BRAWN v. ORAL SURGERY ASSOCIATES

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Supreme Judicial Court of Maine.

Patricia BRAWN et al. v. ORAL SURGERY ASSOCIATES, P.A. et al.

Docket No. Cum-04-585.

Decided: March 30, 2006

Panel:  SAUFLEY, C.J., and, DANA, CALKINS, LEVY, and SILVER, JJ. Philip P. Mancini, Esq. (orally), Drummond & Drummond, LLP, Portland, for plaintiffs. Craig A. Fontaine, Esq. (orally), Cramer, Alissi & Fontaine, P.C., Hartford, CT, James E. Belleau, Esq., Skelton, Taintor & Abbott, Auburn, for defendants.

[¶ 1] This appeal is the latest phase in the litigation initiated by former patients against the oral surgeons who inserted Vitek implants in the patients' temporomandibular joints to relieve malfunctions.1  Kahla Gerard, Mary Shane, and Joline York appeal from the summary judgment against them and in favor of Oral Surgery Associates, P.A., and the individual oral surgeons,2 entered in the Superior Court (Cumberland County, Delahanty, J.).   Lynette Thompson appeals from the same summary judgment, which was against her and in favor of G.P. Raynald Roy, D.D.S., and his professional association.   These patients contend that the Superior Court misinterpreted our 2003 decision in this case, Brawn v. Oral Surgery Associates, 2003 ME 11, 819 A.2d 1014 (Brawn I ), when it held that they have no viable claims against the oral surgeons.   We disagree with their contention, and we affirm the judgment.

[¶ 2] Patricia Brawn, Vicki Fortier, Paul Molnar, Arline Trenholm, and Susan Weir appeal from an entry of judgment against them and in favor of OSA, entered in the Superior Court (Fritzsche, J.).   Robin Dutil and Sandra Ellis appeal from the same judgment, which was against them and in favor of John Burns, D.D.S. These seven patients contend that Brawn I held that they have viable claims against the oral surgeons and that the Superior Court misinterpreted Brawn I in granting judgment to the surgeons on remand.   We affirm the judgment.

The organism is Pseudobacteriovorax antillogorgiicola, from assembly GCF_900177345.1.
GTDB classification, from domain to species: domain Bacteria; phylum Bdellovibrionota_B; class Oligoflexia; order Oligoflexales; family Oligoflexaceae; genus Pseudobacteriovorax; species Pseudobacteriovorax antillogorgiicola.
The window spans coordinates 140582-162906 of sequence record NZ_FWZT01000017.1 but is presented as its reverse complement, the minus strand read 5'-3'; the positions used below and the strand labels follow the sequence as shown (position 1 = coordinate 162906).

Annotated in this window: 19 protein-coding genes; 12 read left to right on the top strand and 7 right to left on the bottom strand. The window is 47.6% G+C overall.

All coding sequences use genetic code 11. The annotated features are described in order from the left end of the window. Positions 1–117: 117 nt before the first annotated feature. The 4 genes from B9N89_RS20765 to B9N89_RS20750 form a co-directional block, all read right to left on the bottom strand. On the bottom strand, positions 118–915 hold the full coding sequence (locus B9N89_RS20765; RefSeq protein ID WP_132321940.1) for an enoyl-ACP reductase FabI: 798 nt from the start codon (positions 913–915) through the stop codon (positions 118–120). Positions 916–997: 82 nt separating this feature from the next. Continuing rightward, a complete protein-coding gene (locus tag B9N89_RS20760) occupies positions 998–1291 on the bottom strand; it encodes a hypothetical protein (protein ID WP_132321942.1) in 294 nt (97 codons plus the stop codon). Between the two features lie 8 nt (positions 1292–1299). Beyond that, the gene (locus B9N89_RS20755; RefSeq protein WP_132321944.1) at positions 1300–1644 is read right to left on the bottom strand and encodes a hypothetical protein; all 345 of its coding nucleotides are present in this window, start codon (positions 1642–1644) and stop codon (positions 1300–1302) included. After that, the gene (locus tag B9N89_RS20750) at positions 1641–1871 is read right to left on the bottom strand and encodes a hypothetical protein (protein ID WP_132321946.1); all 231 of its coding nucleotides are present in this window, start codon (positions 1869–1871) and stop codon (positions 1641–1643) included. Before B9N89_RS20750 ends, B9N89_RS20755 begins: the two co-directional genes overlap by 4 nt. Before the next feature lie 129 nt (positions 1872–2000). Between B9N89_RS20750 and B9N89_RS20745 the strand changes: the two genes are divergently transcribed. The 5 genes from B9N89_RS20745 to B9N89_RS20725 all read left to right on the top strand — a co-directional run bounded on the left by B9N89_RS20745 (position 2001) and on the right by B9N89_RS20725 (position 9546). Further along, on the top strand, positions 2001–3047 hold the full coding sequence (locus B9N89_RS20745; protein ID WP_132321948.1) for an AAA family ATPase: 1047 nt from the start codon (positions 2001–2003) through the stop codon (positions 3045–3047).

I. BACKGROUND

[¶ 3] The history of this protracted litigation is briefly described in Brawn I. In four separate actions, twenty-five former patients sued the oral surgeons who surgically implanted the Vitek devices, and their spouses joined with loss of consortium claims.   Only eleven of the patients are parties to this appeal.   The surgeries for these eleven patients were performed in the mid-1980s, but their notices of claim were not filed earlier than 1993.   Because the patients' claims are for professional negligence, they come within the Health Security Act (HSA) and its three-year statute of limitations.   24 M.R.S. § 2902 (2005).   Thus, a primary dispute between the parties concerns when the cause of action arose.

[¶ 4] As the health risks associated with the Vitek implants became recognized, in December 1990, the federal Food and Drug Administration distributed an “FDA Safety Alert” addressed to all oral and maxillofacial surgeons, warning of the dangers of the implants, recalling all unused Vitek implants, and recommending that all patients with the implants be evaluated, treated, and monitored.   All of the patients in this appeal allege that they suffered from symptoms associated with the implants and mental distress from not being given information regarding the implants.   These patients all eventually learned of the dangers of the implants either from receiving the FDA warning or from other sources, including from the oral surgeons.   These patients allege that the oral surgeons downplayed or minimized their concerns and symptoms even after the FDA warning.   The implants of all eleven patients in this appeal, with the exception of Weir, were removed between 1986 and 1995.   These patients all filed notices of claim between 1993 and 1998 and, with the exception of Brawn, none of the patients whose implants were removed filed a notice of claim within three years of the implant removal.